Newspaper column: PUC tilts at power choice initiative

The Nevada Public Utilities Commission, which is tasked with regulating the state’s monopoly utilities, has put out a 109-page report detailing a litany of things that could go wrong if voters again approve at the ballot box in November a constitutional amendment creating a free market for electricity.

In 2016 voters approved the Energy Choice Initiative by an overwhelming 72.4 percent to 27.6 percent. Because the measure would amend the state Constitution it is back on the ballot this fall for final voter approval, but this time around a coalition headed by the state’s largest power monopoly, NV Energy, has vowed to spend $30 million to defeat it.

The PUC report reads like an in-kind contribution to that effort.

A foreword signed by PUC Chairman Joe Reynolds declares that, while the concept of open markets is quintessentially American, “ensuring a non-stop supply of electricity to every home, business, and governmental entity in Nevada every second of every day of the year, regardless of the weather or economy, makes it unique from other goods and services. Electricity is a basic necessity of modern life. Like air. Like water. Like food.”

The Nevada Independent pix by Jeff Scheid

Thank goodness for those government regulated monopoly grocery stores.

While Reynolds says the report neither supports or opposes the initiative, the bulk of its findings appear to find fault with the proposal.

The initiative would require the Legislature to pass a law providing an open, competitive retail electric energy market by July 1, 2023. The law must include provisions to reduce customer costs, protect against service disconnections and unfair practices, and prohibit the granting of monopolies for power generation, but could leave in place regulation of transmission and distribution.

One of the chief arguments for the measure is that competition would drive down cost.

But the PUC report claims the proposal is likely to increase monthly electric bills in the first decade of implementation. The bulk of this cost is attributed to the supposition that NV Energy will be forced to divest its generation assets, though there is no language in the initiative even suggesting any such requirement.

The report argues that this presumed divestiture would cost Southern Nevada residential power customers $24.91 a month and Northern Nevada residential customers $6.52, because NV Energy might have to sell off its power plants at a loss. A presumption compounding a presumption.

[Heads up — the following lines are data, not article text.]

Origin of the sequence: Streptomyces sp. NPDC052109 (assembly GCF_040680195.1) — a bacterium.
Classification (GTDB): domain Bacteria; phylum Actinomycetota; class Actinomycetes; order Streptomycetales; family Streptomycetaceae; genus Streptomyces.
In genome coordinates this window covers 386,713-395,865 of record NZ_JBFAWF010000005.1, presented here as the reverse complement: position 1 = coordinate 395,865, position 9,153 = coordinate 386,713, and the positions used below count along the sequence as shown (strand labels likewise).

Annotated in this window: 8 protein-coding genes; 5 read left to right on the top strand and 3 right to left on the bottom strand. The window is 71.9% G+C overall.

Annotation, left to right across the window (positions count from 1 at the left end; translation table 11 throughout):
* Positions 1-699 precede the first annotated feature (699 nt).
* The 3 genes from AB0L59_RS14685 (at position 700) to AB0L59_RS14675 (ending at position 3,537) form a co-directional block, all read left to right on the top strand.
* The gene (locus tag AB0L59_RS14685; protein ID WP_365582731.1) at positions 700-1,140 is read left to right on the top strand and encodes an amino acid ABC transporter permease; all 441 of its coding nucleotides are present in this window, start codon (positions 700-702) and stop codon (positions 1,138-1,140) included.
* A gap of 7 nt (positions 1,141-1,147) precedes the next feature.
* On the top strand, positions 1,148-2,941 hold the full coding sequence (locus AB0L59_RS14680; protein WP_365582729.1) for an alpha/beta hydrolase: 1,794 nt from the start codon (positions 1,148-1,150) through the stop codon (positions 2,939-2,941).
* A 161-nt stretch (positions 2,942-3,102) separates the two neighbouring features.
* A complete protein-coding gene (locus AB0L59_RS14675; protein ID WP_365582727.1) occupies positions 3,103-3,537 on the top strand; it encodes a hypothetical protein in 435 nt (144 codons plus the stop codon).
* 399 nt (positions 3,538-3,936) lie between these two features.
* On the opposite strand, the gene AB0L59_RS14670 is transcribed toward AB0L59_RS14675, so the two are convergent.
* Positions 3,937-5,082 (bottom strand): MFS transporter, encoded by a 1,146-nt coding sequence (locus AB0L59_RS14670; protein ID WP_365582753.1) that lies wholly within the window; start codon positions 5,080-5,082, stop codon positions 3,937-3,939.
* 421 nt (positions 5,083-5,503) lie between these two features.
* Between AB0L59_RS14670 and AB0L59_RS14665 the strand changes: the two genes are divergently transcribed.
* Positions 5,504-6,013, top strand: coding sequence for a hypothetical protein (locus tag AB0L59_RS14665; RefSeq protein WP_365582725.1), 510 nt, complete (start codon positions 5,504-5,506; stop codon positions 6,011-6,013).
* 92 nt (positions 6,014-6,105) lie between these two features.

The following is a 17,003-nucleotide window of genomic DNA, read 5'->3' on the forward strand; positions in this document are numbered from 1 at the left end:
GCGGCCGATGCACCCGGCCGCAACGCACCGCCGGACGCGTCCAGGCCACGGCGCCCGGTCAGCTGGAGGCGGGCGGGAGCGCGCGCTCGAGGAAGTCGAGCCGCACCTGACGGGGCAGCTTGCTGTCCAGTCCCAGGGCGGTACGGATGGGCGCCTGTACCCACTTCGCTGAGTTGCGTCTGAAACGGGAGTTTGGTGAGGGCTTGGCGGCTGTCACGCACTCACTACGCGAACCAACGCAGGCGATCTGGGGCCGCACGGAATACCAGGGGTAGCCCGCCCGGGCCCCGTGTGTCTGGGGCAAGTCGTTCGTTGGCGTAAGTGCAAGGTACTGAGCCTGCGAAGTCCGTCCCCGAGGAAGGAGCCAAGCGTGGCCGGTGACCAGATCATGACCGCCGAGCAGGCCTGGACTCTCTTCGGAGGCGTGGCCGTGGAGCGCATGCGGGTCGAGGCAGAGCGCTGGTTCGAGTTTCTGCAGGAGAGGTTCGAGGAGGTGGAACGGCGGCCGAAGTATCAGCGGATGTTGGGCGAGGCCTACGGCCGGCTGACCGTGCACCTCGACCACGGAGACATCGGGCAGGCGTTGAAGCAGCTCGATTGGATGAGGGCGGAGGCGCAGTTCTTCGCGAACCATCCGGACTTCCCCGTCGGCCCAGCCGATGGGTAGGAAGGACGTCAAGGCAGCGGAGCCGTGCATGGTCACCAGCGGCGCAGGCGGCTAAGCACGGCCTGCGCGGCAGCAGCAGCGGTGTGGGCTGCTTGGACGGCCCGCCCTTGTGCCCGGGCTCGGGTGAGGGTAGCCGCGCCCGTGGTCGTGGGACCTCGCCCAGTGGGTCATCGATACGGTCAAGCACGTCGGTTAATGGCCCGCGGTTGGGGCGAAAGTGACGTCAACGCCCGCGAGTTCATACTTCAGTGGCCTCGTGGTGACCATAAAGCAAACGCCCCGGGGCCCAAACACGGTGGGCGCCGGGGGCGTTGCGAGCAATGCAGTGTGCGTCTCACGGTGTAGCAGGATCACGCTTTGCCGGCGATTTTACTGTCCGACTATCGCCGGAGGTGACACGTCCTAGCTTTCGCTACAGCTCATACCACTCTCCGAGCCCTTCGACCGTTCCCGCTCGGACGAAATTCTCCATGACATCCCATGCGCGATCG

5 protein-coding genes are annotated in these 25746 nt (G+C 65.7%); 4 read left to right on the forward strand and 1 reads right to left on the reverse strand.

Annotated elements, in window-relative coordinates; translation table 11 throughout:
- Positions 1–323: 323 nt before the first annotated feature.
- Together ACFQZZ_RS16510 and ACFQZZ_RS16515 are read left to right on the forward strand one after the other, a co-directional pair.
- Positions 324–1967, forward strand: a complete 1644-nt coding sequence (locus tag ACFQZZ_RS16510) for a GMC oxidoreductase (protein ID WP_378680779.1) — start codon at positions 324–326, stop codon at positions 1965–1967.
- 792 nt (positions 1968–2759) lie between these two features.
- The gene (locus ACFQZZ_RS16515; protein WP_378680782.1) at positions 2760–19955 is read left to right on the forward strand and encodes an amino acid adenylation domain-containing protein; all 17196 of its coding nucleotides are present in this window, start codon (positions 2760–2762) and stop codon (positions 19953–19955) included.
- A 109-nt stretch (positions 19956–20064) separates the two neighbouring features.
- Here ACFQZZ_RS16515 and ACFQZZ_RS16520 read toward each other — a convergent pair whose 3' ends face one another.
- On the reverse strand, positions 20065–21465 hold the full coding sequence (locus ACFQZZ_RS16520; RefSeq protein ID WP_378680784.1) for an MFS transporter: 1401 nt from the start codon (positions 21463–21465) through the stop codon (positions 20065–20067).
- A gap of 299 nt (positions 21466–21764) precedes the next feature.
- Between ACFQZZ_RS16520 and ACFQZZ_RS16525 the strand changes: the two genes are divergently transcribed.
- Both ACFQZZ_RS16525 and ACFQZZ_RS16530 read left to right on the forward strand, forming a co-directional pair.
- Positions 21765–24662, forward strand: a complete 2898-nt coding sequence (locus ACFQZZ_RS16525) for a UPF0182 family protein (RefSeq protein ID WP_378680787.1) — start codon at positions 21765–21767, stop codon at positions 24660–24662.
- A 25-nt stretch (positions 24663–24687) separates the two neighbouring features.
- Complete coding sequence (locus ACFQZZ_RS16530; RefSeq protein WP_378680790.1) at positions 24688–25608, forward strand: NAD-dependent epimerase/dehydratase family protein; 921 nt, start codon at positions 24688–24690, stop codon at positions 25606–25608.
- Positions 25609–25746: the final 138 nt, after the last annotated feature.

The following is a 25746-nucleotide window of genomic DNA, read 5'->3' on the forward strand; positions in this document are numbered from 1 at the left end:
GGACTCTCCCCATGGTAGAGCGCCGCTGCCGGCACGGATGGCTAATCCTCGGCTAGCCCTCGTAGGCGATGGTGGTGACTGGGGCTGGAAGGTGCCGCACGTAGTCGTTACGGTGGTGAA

At one point the report seemingly declares that the system isn’t broken, stating, “Our residential rates are on average, and our commercial and industrial rates are lower than average.”

In its conclusion the report feigns solicitude for the poor residential ratepayer and warns that residential customers might suffer the most if the initiative passes.

“If history and experience are any type of guide, commercial and industrial customers, will fare far better, at least initially, than the average Nevada residential family through this proposed change,” the report states. “Large commercial customers, who currently cannot depart bundled electricity service pursuant to NRS Chapter 704B may financially benefit the most, as they cannot currently access a competitive open marketplace that may offer benefits to high-volume users.”

This is the same PUC that currently sets those residential, commercial and industrial rates.

According to the U.S. Energy Information Administration, which is cited as the source for that earlier mention of low rates on average, the residential rate set by the PUC were the highest among the eight Mountain states in January 2018, while the commercial rate was the third lowest and the industrial rate was the second lowest in the region.

While residents paid 12.36 cents per kilowatt-hour, commercial customers paid 8.04 cents and industrial users paid only 5.28 cents. Thirty-one states have lower residential power rates than Nevada, according to the EIA. Only four states have lower industrial power rates. Only three states have lower commercial rates. (The EIA site now has February rates.)

Aren’t you glad your state regulators are looking out for you?

The report does point out a potential legal conundrum. While the initiative creates a “right to sell trade or otherwise dispose of electricity,” it also says lawmakers retain the power to establish “policies on renewable energy, energy efficiency and environmental protection.”